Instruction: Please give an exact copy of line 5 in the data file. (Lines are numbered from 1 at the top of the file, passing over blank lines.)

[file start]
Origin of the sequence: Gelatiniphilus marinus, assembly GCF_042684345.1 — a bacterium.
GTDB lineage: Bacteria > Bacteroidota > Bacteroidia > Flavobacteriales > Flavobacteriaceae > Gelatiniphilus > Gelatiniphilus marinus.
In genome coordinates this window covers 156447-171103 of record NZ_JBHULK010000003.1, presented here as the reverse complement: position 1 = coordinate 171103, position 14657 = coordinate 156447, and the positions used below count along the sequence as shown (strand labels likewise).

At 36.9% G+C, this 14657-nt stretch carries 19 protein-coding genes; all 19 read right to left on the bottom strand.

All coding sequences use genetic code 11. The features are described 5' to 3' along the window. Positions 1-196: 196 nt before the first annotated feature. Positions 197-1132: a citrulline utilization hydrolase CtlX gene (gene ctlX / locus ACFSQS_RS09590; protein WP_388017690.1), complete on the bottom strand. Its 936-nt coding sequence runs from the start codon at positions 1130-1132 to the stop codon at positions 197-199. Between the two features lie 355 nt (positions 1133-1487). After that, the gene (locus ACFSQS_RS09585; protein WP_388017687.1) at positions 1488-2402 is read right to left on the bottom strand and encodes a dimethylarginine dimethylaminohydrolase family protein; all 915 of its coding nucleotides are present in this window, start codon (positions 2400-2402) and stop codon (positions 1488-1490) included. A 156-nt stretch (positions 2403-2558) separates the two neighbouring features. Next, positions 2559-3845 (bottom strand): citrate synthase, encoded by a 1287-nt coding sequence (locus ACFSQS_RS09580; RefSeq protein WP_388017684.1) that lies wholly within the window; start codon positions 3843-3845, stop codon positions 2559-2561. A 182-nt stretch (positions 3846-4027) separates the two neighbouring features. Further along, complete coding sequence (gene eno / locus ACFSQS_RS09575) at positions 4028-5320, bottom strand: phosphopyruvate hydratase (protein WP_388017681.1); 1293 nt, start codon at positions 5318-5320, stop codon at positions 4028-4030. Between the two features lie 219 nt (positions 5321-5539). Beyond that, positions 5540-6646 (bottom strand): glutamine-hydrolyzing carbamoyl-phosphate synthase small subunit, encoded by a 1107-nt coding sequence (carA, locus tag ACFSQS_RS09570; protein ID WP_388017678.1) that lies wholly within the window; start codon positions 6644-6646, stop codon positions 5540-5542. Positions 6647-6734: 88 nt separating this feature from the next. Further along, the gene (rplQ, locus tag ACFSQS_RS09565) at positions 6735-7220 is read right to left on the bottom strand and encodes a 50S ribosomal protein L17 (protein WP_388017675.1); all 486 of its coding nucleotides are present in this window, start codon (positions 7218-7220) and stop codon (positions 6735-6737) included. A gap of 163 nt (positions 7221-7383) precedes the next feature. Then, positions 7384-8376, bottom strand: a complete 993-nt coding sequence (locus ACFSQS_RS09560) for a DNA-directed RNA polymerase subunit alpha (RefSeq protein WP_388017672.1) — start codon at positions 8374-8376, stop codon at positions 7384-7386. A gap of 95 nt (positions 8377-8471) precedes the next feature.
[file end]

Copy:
All coding sequences use genetic code 11. The features are described 5' to 3' along the window. Positions 1-196: 196 nt before the first annotated feature. Positions 197-1132: a citrulline utilization hydrolase CtlX gene (gene ctlX / locus ACFSQS_RS09590; protein WP_388017690.1), complete on the bottom strand. Its 936-nt coding sequence runs from the start codon at positions 1130-1132 to the stop codon at positions 197-199. Between the two features lie 355 nt (positions 1133-1487). After that, the gene (locus ACFSQS_RS09585; protein WP_388017687.1) at positions 1488-2402 is read right to left on the bottom strand and encodes a dimethylarginine dimethylaminohydrolase family protein; all 915 of its coding nucleotides are present in this window, start codon (positions 2400-2402) and stop codon (positions 1488-1490) included. A 156-nt stretch (positions 2403-2558) separates the two neighbouring features. Next, positions 2559-3845 (bottom strand): citrate synthase, encoded by a 1287-nt coding sequence (locus ACFSQS_RS09580; RefSeq protein WP_388017684.1) that lies wholly within the window; start codon positions 3843-3845, stop codon positions 2559-2561. A 182-nt stretch (positions 3846-4027) separates the two neighbouring features. Further along, complete coding sequence (gene eno / locus ACFSQS_RS09575) at positions 4028-5320, bottom strand: phosphopyruvate hydratase (protein WP_388017681.1); 1293 nt, start codon at positions 5318-5320, stop codon at positions 4028-4030. Between the two features lie 219 nt (positions 5321-5539). Beyond that, positions 5540-6646 (bottom strand): glutamine-hydrolyzing carbamoyl-phosphate synthase small subunit, encoded by a 1107-nt coding sequence (carA, locus tag ACFSQS_RS09570; protein ID WP_388017678.1) that lies wholly within the window; start codon positions 6644-6646, stop codon positions 5540-5542. Positions 6647-6734: 88 nt separating this feature from the next. Further along, the gene (rplQ, locus tag ACFSQS_RS09565) at positions 6735-7220 is read right to left on the bottom strand and encodes a 50S ribosomal protein L17 (protein WP_388017675.1); all 486 of its coding nucleotides are present in this window, start codon (positions 7218-7220) and stop codon (positions 6735-6737) included. A gap of 163 nt (positions 7221-7383) precedes the next feature. Then, positions 7384-8376, bottom strand: a complete 993-nt coding sequence (locus ACFSQS_RS09560) for a DNA-directed RNA polymerase subunit alpha (RefSeq protein WP_388017672.1) — start codon at positions 8374-8376, stop codon at positions 7384-7386. A gap of 95 nt (positions 8377-8471) precedes the next feature.